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BLOG: Proving our worth - the figures and faces which make renewables

Posted on 11/06/2018 by Nick Sharpe

In the run up to World War I, Glasgow’s shipyards employed 70,000 people.

Lives were entwined with industry and demonstrating its impact on the city was simple – workers lived close to the yards and spent their time (and money) locally.

Demonstrating the impact of our industry – renewable energy – is more complicated.

Ours is an entirely new system which isn’t based around old, centralised power plants.

Some components are manufactured abroad, but much of the value in renewables (beyond clean energy) are in the exportable, in-demand skills needed to develop and, crucially, maintain sites through their lifetimes.

Renewables is a more geographically-dispersed, dynamic and flexible generation system, and showing its impact (without becoming mired in spreadsheets, maps and charts) is a challenge.

But it’s a challenge we’re trying to overcome.

A new publication, Onshore Wind: Investing in Scotland’s Energy Future, was launched today.

In it we’ve drawn out some of the hidden faces of onshore wind in Scotland and attempted to clarify the enormous benefits of this £1.5 billion-a-year, 8,000-employee sector.

The mood music around onshore wind has shifted in recent years:

  • Growing popularity with a public which increasingly understands the dangers of climate change.
  • Falling costs, driven by larger, more efficient turbines.
  • A maturing supply chain able to make the most out of every opportunity while delivering higher-quality projects.

While Scottish Renewables wanted to record those enormously positive shifts, it was the stories behind the stats which really resonated.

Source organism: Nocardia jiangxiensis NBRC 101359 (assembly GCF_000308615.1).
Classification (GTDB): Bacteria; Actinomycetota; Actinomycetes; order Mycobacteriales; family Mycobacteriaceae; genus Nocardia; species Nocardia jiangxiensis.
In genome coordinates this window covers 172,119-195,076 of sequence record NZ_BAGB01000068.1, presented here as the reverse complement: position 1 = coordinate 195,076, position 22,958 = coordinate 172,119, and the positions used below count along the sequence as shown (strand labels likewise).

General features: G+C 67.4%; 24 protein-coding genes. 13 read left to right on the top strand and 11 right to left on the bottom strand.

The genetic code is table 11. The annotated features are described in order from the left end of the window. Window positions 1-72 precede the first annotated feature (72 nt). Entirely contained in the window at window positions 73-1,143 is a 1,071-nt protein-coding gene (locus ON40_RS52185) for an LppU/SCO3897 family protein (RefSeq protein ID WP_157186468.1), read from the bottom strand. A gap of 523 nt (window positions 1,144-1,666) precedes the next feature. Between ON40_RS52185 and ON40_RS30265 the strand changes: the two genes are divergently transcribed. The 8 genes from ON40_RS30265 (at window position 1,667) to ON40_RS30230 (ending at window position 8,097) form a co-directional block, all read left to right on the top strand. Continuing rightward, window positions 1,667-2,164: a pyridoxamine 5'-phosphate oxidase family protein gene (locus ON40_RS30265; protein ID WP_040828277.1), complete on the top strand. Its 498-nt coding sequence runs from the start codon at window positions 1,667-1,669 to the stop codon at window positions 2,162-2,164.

The tens of thousands of visitors who flock to ScottishPower Renewables’ Whitelee Wind Farm every year won’t see armies of workers clocking in each morning.

But these sites are creating employment in a different way.

Lawyers, planners, consultants, analysts: traditional roles sustained by cutting-edge technology.

And, supporting them, technicians skilled in using drones, AI, robotics, Big Data – harnessing new skills honed at the leading edge of a new industry.

Some examples, taken from our new document:

Simon Robinson, Founder of financial consultancy Snell Bridge: “Onshore wind is ideal for our clients: there are many project opportunities in Scotland; projects can be sized according to local requirements; and it is among the cheapest forms of electricity generation available.”

Mark McRae, Director at Martin Aitken & Co (Glasgow): “One thing is certain: the need for renewable energy is only going to accelerate.

“New technology and the right financial support will allow new modern onshore wind to flourish and play an important part of our energy mix going forward, creating commercial opportunities for those who adapt and push ahead with well-planned and structured development projects.”

And Jim Steele, Managing Director of Morrison Construction (Scottish Borders): “At Morrison Construction we take great pride in our achievements as a business and in particular the fact that we have been involved in the delivery of onshore wind power for around 15 years.

“During this time we have built up a knowledge and expertise in the delivery of the associated infrastructure required to complete the many wind farms helping Scotland meet its carbon targets. During this journey we have created jobs and a level of skill unsurpassed in our industry.”

Case studies like these show the depth of talent in onshore wind – but it’s not talent a visitor to a wind farm would ever appreciate existed.

So while the headline figures (7.4GW, £3 billion-a-year, 8,000 jobs…) are impressive, it’s worthwhile looking more deeply for the real story behind onshore wind.

  • There’ll be more chances to do so as we celebrate the UK’s first Onshore Wind Week (June 11-15, 2018), and at Scottish Renewables Onshore Wind Conference, which takes place in Glasgow tomorrow (June 12).

Nick Sharpe

Director of Communications